Rockville Centre, New York A Family-Friendly and Neighborly Village

 This vibrant Long Island community boasts several parks with first-rate  amenities, recreation centers and a thriving business district overflowing with  shops, art galleries and restaurants. In fact, there are over 150 acres of  parks, ball fields and playgrounds, and a municipal government which provides  the most comprehensive range of services found anywhere on Long Island.  

 Located on the southwest shore of Long Island in the town of Hempstead,  Rockville Centre is a scant 25 miles east of midtown Manhattan and a short 15  minute drive to JFK.  

 Residents enjoy a multitude of annual events ranging from a 10-kilometer race  and street fair to a springtime arts festival, summer concerts, and holiday  events and programs for all age groups. The village is also home to 11 churches, two synagogues and the Catholic Diocese  of Rockville Centre. The family-oriented villagers pride themselves on a keen  desire to preserve the good life.  

 Rock musician Joan Jett, radio personality Howard Stern, former major league  baseball Hall-of-Famer Sandy Koufax, Segway inventor Dean Kamen, college  basketball coaches Jay Wright and Billy Donovan, Pulitzer Prize-winning author  Doris Kearns Goodwin, and reality TV star Bethenny Frankel, among other  celebrities, were either born or have resided in the affluent village during  their careers.  

 Village History

 In 1655, New York governor Richard Nicolls wrote the magistrates of the  newly-established town of Hempstead in 1655 and insisted Sachem Tackapousha, a  chief for the Reckouackie Indians, who formerly occupied the area, to be  further compensated because he thought the payment for the land was purchased  at such a cheap price. In addition to the original payment, the governor  arranged for Tackapousha and six other chiefs to be given “some great cattle, and some small cattle, and some wampum, and some hatchets,  some knives, some trading cloth and some powder and lead.” According to Nicholls, the Indians went away “very well satisfied.”  

 Population slowly increased throughout the 17th century and with the building of  DeMott’s Mill on Smith’s Pond, Rockville Centre’s reputation as a burgeoning commercial center on the south shore was  solidified.  

 In 1849, Robert Petit applied to the United States Post Office for permission to  open a post office in his general store but Washington rejected the names  Smithville, Smithtown and Rockville. Petit then added Centre to the name  Rockville after Mordecai Rock Smith, a Methodist preacher, blacksmith, farmer  and justice of the peace, whose father operated a local mill. The postal  service thought that the name was a “distinctive sounding designation” and thus, Rockville Centre was officially on the map.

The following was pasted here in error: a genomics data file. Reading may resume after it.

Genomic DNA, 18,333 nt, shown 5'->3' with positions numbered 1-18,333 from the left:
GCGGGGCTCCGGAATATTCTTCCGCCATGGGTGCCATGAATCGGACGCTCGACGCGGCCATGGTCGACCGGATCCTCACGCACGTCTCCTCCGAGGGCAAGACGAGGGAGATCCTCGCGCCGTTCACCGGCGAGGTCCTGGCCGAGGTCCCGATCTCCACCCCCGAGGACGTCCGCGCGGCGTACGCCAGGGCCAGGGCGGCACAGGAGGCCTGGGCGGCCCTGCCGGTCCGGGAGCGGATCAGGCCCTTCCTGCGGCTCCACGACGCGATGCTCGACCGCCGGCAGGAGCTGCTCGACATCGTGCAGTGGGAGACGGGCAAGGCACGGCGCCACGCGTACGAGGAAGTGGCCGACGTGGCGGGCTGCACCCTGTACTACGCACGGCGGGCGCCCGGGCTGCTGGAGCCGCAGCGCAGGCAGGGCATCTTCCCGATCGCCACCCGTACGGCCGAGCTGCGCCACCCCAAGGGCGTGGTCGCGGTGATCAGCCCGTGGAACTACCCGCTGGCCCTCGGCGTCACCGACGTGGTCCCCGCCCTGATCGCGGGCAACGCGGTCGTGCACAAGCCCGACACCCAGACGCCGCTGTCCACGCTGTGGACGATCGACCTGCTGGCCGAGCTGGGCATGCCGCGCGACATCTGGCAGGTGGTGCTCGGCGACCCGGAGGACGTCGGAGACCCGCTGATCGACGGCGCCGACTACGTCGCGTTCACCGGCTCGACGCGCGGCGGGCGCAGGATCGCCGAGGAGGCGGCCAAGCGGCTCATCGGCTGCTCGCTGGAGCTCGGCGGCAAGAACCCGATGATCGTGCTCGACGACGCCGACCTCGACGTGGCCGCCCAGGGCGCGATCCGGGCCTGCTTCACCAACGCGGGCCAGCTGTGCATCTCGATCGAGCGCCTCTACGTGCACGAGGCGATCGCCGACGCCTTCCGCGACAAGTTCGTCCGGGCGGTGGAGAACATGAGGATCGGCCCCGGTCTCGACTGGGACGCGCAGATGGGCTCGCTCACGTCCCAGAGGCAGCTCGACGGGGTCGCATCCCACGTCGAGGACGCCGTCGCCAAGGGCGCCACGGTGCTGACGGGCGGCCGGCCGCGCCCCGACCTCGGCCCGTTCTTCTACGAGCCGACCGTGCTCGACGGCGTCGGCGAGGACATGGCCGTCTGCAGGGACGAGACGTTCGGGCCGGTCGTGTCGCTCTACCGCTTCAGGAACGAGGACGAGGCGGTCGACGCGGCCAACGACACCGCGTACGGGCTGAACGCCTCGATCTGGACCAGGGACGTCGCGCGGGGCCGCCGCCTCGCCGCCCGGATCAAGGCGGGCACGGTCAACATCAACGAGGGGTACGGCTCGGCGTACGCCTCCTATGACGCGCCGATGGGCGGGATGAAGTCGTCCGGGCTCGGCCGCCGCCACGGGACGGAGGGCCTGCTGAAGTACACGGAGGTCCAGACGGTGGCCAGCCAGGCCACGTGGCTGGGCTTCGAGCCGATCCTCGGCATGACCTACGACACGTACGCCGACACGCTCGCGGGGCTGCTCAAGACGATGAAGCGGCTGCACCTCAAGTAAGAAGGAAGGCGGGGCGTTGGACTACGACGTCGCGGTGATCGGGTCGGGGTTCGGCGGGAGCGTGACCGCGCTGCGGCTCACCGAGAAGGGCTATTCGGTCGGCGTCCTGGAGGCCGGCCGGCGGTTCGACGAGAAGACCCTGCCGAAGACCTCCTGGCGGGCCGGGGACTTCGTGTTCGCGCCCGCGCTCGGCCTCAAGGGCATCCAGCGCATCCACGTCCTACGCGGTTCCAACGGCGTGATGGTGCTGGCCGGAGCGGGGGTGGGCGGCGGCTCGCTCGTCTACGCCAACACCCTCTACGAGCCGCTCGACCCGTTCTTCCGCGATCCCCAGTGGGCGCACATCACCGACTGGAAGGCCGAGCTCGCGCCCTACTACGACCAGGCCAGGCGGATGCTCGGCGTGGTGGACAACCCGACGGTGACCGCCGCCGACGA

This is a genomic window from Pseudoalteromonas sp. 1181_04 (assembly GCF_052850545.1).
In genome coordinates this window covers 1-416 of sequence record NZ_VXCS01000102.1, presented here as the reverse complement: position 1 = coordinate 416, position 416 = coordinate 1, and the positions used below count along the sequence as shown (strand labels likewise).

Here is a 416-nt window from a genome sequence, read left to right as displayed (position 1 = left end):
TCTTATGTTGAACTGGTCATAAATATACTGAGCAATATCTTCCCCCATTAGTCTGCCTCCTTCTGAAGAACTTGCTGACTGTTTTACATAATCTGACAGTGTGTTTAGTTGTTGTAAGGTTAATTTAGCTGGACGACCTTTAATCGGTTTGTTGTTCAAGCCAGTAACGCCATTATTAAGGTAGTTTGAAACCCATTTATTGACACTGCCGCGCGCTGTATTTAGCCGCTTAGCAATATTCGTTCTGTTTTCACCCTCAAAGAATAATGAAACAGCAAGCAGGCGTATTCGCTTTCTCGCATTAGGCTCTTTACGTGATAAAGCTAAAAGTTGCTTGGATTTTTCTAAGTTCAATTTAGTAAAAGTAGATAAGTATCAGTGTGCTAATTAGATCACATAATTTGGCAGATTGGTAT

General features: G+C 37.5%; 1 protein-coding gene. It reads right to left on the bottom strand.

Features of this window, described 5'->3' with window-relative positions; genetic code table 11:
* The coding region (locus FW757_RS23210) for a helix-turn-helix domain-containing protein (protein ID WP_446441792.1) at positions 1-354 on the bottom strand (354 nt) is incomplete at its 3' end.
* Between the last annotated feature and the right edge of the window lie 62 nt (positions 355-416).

Three years later a handful of stagecoaches began carrying passengers from  Rockville Centre to New York City and back every week. The road was considered  a great technological advance as opposed to the previous dirt roads. The “Plank Road” is now known as Merrick Road.  

 In 1865, Rockville Centre’s first newspaper “The Picket” was published. “The Picket,” which was later known as the “Daily Review” and then the “Nassau Daily Review,” would go on to run for 88 years.  

 All Aboard

 Two years later the Long Island Railroad arrived and ushered Rockville Centre  into the modern area. The local newspaper reported the commuter rates between  Rockville Centre and New York City was $30 for two months, $45 for six months  and $65 a year.  

 With the existence of the postal service and better transportation options, real  estate development was sure to follow. The town’s historian reports that the village now contained around 300 homes, a few  stores, two schools with eight teachers, and churches used by Baptist,  Episcopalian, Methodist, and Roman Catholic worshippers, in an area of under  two square miles.  

 The opening of the Bank of Rockville Centre brought the first commercial bank to  Long Island’s south shore in 1891. The bank was located on the corner of Merrick Road and  North Village Avenue. Banking was a growth industry in the village and by 1929  Rockville Centre was considered a leading financial center in Long Island.  

 In 1893, Rockville Centre voted for home rule and was incorporated, and the town’s first policeman Joseph Shelly was hired and paid a salary of $500 a year.  Before its establishment as a municipality, Rockville Centre enjoyed many  community services, including a volunteer fire company, a public library and  the South Shore’s first high school, “South Side High.”  

 The town is memorialized in Doris Kearns Goodwin’s memoir “Wait Till Next Year.” In this best-selling novel, she writes about growing up in Rockville Centre  during the 1950s, fondly recalling her love for her town, her family and  America’s pastime, baseball.  

 Rockville Centre Today

 Rockville Centre residents take pride in their community’s rich history, schools, houses of worship and thriving businesses. As of the  2000 census, a total of 24,568 residents enjoy life in a thriving community of 3.4 square miles, with  9,200 housing units, more than 400 retail and service shops as well as  professional and corporate offices, seven parochial and public schools, a  college, and 15 diverse religious denominations.  

 As former resident Kearns Goodwin attests, it was a great place to live and grow  up in and still remains so today.   

 Christy Smith-Sloman is a staff writer for The Cooperator and other  publications.


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